The Office for
Dispute Resolution (ODR)
The Office for Dispute Resolution (ODR)
Who Are We?
 Funded by the Department of Education (PDE)
 Meets federal requirement of having due process and
mediation available to parents and local education
Optional activities NOT federally mandated:
 Special Education ConsultLine
 Call Resolution Process (CRP)
 IEP Facilitation
 Resolution Meeting Facilitation
 Creating Agreement Training
 NEW: Evaluative Conciliation Conference (ECC) Pilot
Resources available to assist constituents:
 New and improved ODR website
 Dispute Resolution Manual
 On-line request submission and activity evaluation
 Informational videos
 Brochures/Fact sheets
 Links to state and federal resources
 Link to CADRE
 Bilingual specialist to assist callers
 Parent Guide (NEW)
Video Resources available:
 The Mediation Process
 IEP Facilitation
 Resolution Meeting
 Procedural Safeguards Notice
 Resolution Meeting Facilitation
 Mock Due Process Hearing
 Introduction to Special Education Law
 Motions Practice in a Due Process Hearing
 Procedural Safeguards Notice – audio version
More Video Resources available on new ODR website:
 A Tale of Two Conversations
 Hearing Officer Introductory videos
 4-Part Video Series on Preparing for Due Process
 Pre-hearing Matters
 Exhibits and Witnesses
 The hearing itself
 Tips on Participating in due process
Exemplar State
• Pennsylvania is only one of four states selected by
CADRE (with approval by OSEP) as an “exemplar state”
in the area of special education dispute resolution.
Local Education Agency (LEA) =
 EI Preschool Program
 School District
 Intermediate Unit
 Charter/Cyber School
Important things about mediation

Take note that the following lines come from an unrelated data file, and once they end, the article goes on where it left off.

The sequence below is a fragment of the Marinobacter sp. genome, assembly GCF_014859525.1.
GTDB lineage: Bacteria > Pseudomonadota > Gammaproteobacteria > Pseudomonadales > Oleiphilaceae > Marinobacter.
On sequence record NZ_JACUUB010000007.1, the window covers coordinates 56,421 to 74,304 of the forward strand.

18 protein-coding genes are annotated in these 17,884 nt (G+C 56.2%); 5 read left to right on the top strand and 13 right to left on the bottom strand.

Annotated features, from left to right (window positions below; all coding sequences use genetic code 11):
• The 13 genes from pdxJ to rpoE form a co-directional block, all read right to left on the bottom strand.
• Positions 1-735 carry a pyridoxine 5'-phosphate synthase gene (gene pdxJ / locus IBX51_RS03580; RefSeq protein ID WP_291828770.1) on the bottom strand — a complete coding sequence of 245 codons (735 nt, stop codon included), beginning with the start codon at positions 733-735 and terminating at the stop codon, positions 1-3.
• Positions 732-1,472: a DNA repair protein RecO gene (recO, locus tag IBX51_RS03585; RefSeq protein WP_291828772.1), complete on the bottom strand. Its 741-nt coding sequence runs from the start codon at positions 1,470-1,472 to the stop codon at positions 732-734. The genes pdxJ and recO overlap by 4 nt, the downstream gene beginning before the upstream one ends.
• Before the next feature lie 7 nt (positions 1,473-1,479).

 The decision to use mediation is voluntary for
disputes regarding a student’s program or
 It is a process that depends on the willingness of
the parties to discuss their concerns openly and
 Mediation agreements are binding in a court of
Important things about mediation
 All other rights and responsibilities under special
education law, such as the right to a due process
hearing, stay in place whether or not mediation is
 Focuses on mutual-problem solving, is generally less
stressful, less expensive, and usually less timeconsuming to complete than a hearing.
Participants in Mediation
 Parents may invite 2 other participants
 The LEA may bring 3 participants – including
someone who can commit resources
 Attorneys do not participate
 ODR arranges time, date and place of the mediation,
assigning mediator and paying all mediator fees and
 Except for mediations involving Gifted only children,
no cost to parties except for payment of fees for any
guests they invite to participate.
Mediation: OCDEL Infants/Toddlers
 If parent requests mediation, the Infant/Toddler EI
program must attend
 Mediation must be scheduled and held within ten
days of receipt of request
 If mediation is successful, OCDEL receives a copy of
signed agreement
 No established timelines for preschool
 Ages 3-5
Mediation Process
• Opening Statement
• Joint Session
• Caucus
• Joint Session
• Agreement Writing
Mediation Statistics
 More than 400 requests each year
 Majority of requests go to mediation
 Between 77-84% agreement rate each
Mediators – Who Are They?
 Independent contractors
 Must have experience as a mediator
 Must have knowledge of special education law
 Contractors are diverse group that includes
mediators, attorneys, consultants, former educators,
therapists, professors
Due Process
Due Process
 Can be requested by either the parent or LEA, with
majority of requests from parents
 For children who are or are thought to be child with
disability, or
 For students who are or may be gifted, or
 For protected handicapped students under Chapter
15/504 service agreement
Due Process Hearing can be Requested for
Disputes Surrounding…
• Identification
• Evaluation
• Educational placement
• Provision of a free appropriate public education
ODR Hearing Officers…
 Are impartial and are proficient in special education
 Possess the knowledge and ability to conduct
hearings and write decisions according to standard